The film has very little in the way of narrative, and ends rather abruptly, but watching the old woman interact with her beloved grandson offers a joy that few major films are able to produce. Additionally, it's rather refreshing to see a young man onscreen who so obviously adores an older female figure and who acts out of compassion rather than violence. This stands in stark opposition to the violence between young men reaching adulthood in Le Combat.
In Le Combat (Switzerland), Fernand Melger's short documentary on a young teenager's preparations for his first boxing match, scared adolescents cluster in tight little circles, listening to older teens' takes on the mythos of the sport and the coaches' admonitions to punch harder, to keep fighting, to go down a champion. Randy, the film's subject, is a scrappy fellow who ends up beating his opponent, a small guy himself who has the bad luck of being just slightly more intimidated and freaked out than Randy.
After the fight, Randy and his opponent hug each other, letting loose the floods of emotion that have built up over the boxing match. In the end, the match seems less of a fight and more of some perverse way of showing each other they care. In its final scenes, Le Combat becomes less of a sports documentary and more of a subtle observation of how males are taught from a very young age the only acceptable way to show their affection for each other -- by disguising it in violence.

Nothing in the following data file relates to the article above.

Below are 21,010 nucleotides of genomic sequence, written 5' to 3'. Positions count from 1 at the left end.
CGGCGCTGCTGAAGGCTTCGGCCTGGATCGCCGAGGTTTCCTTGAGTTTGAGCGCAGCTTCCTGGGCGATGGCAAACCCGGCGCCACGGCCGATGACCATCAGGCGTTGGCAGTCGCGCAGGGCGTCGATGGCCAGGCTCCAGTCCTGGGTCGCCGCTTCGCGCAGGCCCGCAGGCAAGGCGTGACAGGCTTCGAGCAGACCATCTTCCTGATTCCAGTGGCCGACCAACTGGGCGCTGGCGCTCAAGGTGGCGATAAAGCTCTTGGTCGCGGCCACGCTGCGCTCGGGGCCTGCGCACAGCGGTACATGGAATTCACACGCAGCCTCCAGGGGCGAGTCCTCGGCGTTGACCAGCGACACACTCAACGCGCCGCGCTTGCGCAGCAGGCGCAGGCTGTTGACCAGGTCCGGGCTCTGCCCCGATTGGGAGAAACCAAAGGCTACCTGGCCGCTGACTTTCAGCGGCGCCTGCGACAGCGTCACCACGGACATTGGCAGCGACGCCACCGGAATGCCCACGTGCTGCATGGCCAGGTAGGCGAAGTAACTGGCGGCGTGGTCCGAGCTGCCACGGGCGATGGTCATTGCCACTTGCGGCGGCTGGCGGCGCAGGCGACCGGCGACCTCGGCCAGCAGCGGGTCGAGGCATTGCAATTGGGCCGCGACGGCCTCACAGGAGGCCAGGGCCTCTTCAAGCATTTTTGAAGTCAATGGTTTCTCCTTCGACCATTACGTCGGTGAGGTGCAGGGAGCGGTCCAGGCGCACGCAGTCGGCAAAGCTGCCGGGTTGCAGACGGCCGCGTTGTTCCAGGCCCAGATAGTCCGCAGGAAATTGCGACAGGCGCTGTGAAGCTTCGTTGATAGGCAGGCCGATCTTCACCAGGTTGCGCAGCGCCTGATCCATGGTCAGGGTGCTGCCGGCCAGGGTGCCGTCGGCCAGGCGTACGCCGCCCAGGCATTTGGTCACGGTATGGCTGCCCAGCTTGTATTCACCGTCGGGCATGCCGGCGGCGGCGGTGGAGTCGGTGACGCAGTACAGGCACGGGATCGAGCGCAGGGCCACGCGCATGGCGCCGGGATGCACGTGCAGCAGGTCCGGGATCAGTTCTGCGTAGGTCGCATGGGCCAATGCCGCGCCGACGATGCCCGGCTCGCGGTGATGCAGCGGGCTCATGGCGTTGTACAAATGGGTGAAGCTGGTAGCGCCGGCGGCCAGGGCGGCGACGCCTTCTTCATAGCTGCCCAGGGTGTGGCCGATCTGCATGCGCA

The final film shown in the Festival, Anolit (Norway), also deals with male adolescence and the violence it inspires (or the violence that young men are taught). The film, directed by Stefan Faldbakken, takes its audience through a defining night in the life of a young factory worker in a small Norwegian town. Stefan learns of his unknown father's death and, the night before his funeral, spends his time driving around with his rebellious friends, drinking and looking for various things to blow up. The three of them pick up a girl at a gas station, and, later, Stefan's almost-affair with her is pre-empted by the discovery that she is the half-sister he never knew.
What makes this little film enjoyable is not the rather contrived incest subplot, but the interactions of Stefan and his two goofy friends. (Evidently, sophomoric young guys are a global phenomenon.) But Anolit can be read as Le Combat's lessons reiterated a little later in life. These guys' love for each other must also be disguised as violence; here, it's not directed at each other, but at their depressed, boring town. It's almost like a marriage through explosion -- by blowing things up together, the three friends are linked inextricably. When Stefan decides to leave town and strike out on his own, the parting is painful and familiar. Anolit is such a pleasing film not because it breaks any new ground, but because it offers a window into the ways young men relate to one another.
And what makes the World According to Shorts Festival so satisfying year after year is the variety and excitement of the program -- and, in some ways, the occasional failures of some of the films make them even more intriguing. Anolit is appealing precisely because it's not a polished film, and because it has a sense of reality and urgency that is rarely encountered in major films. Although this is not part of the film's main thrust, it remains a strong impression on an international viewer, showing how similar young men's experiences can be from country to country. In this way, the World According to Shorts can, in its most important moments, demonstrates film's universal language.